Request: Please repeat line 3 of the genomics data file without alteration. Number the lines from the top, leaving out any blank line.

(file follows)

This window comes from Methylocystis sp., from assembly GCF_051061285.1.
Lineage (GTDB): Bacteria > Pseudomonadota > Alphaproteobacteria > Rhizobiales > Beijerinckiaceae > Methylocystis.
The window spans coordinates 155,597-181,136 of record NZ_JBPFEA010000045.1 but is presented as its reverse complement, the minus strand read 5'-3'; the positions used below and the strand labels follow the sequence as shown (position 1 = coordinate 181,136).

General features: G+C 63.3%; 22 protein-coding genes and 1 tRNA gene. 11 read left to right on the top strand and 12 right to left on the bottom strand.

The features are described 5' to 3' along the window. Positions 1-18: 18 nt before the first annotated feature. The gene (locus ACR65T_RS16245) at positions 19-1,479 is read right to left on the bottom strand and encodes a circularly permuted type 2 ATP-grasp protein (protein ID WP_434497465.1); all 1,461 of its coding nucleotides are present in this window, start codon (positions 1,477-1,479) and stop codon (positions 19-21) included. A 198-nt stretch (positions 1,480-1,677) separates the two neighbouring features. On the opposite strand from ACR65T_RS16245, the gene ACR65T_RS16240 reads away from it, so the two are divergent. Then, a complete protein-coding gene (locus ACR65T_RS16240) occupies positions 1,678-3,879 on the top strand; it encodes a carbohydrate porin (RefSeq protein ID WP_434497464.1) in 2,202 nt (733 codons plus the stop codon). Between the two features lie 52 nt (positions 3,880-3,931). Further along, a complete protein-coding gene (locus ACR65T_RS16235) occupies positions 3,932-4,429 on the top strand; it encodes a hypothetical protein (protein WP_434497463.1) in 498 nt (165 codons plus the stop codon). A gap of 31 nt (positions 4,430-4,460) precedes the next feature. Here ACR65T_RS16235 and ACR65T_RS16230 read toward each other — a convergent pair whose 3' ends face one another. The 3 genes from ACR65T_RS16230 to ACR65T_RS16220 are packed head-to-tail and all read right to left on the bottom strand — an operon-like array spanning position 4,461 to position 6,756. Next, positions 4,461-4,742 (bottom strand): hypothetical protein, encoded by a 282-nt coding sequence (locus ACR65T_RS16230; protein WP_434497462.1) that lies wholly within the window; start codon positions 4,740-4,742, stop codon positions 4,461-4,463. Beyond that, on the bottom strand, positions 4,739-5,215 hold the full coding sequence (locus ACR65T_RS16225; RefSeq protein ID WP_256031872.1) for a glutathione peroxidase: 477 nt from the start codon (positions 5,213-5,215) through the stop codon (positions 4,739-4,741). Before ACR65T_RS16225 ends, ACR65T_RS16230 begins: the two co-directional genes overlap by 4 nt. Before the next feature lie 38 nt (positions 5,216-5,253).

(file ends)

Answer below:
The window spans coordinates 155,597-181,136 of record NZ_JBPFEA010000045.1 but is presented as its reverse complement, the minus strand read 5'-3'; the positions used below and the strand labels follow the sequence as shown (position 1 = coordinate 181,136).